How to Conduct Fair and Unbiased Investigation Interviews
We all make mistakes. It’s part of being human. But a good corporate investigator knows that mistakes made during workplace investigations can have dire consequences. Imagine your company losing an expensive lawsuit because you failed to secure the evidence or question all witnesses adequately in a harassment case.
It’s not just money; reputations are at stake. Internal investigations have that much power. So it makes sense to review some of the mistakes investigators are most likely to make and ensure you don’t make the same ones.
At the SHRM Annual Conference Allison West, Esq, SPHR, a workplace investigations specialist and consultant with a background in employment law, talked to me about a few of the most common mistakes investigators make when conducting interviews.
The biggest mistake investigators make is being biased, says West. If HR is doing the investigation, they many know the people involved, so they must remember that they are not advocating for either side, but must remain independent, she says.
But even an independent investigator can have preconceptions. “There are all sorts of things that can happen because we’re human,” she says. And that can cause us to ask questions in a way that shows bias.
“If I have talked to other people and I say to you: ‘Four other people said you did it, why don’t you just admit that it happened?’ I’ve already let you know that I don’t believe you. I’m not objective. When you ask a question in that way, you’re not giving the person an honest opportunity to give their version of the facts,” she says.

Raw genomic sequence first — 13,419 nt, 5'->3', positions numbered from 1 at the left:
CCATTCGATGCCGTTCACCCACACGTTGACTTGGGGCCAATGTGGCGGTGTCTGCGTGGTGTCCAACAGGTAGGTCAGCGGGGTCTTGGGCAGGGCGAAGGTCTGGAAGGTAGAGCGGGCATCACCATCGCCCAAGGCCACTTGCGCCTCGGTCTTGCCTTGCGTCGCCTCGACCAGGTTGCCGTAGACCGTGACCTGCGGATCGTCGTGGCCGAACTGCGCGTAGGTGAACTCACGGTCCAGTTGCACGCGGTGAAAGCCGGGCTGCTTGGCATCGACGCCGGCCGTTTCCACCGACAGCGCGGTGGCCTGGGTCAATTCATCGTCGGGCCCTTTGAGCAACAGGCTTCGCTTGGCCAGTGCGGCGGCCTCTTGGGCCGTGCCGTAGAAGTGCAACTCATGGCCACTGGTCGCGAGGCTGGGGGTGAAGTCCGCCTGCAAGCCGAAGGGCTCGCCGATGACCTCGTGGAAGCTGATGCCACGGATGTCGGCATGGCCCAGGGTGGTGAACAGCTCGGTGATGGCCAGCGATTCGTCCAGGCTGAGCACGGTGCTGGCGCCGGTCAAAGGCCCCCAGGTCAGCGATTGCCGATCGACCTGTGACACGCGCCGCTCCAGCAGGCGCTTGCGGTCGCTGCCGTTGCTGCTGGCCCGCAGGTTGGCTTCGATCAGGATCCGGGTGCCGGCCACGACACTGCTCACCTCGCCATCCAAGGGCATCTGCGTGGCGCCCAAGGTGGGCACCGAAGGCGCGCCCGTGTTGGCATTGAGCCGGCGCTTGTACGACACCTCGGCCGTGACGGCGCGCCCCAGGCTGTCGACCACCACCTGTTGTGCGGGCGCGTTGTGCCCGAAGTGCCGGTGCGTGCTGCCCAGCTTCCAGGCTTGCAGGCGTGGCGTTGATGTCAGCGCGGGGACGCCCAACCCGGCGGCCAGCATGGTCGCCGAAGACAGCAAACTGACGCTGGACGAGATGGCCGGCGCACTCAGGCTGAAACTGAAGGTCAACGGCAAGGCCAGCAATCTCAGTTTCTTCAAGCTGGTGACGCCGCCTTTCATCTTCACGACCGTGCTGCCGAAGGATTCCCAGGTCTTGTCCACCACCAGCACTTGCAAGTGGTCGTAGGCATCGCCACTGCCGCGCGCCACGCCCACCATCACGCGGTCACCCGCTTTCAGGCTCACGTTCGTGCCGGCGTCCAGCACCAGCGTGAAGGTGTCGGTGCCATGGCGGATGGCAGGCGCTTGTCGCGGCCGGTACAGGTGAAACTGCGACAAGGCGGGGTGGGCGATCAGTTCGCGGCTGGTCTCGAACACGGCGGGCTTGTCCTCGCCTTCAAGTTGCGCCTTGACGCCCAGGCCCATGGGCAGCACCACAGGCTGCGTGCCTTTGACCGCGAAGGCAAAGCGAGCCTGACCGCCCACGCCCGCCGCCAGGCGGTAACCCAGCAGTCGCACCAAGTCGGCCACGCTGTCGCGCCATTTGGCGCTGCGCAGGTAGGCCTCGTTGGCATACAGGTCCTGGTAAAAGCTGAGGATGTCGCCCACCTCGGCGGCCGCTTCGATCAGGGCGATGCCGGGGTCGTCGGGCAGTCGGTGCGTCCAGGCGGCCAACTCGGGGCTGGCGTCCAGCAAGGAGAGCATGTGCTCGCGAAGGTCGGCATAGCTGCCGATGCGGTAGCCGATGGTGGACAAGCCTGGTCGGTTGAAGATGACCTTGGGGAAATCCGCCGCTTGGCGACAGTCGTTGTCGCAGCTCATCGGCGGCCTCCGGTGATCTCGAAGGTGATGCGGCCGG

Use Words Wisely
West advises investigators to be aware of the language that they use, as that can indicate bias as well. “I think it’s very important to use the right words,” she says.
“People use ‘accused’ and ‘accuser’. I’m totally against it, because that’s criminal. We’re talking (about a) workplace so it escalates it in a way that adds bias.” She advocates using softer words, such as complainant, respondent and alleged wrongdoer.
West also warns against reaching a conclusion before all the evidence is in. It’s ok to assess credibility as you go based on how the person responds to your questions and their demeanor, she says, but don’t base conclusions on this.
“If you have a calm demeanor throughout and I start asking you questions about the money, and I see you getting uptight, I will not make a judgment on that but I will ask you about it,” she says. There could be another reason for the behavior you are interpreting as nervousness, such as low blood sugar, or medication, she says. “As an investigator, to start making judgments without asking questions is a huge mistake. There may be a reason why they are fidgeting. You have to give them a chance to say what it is.”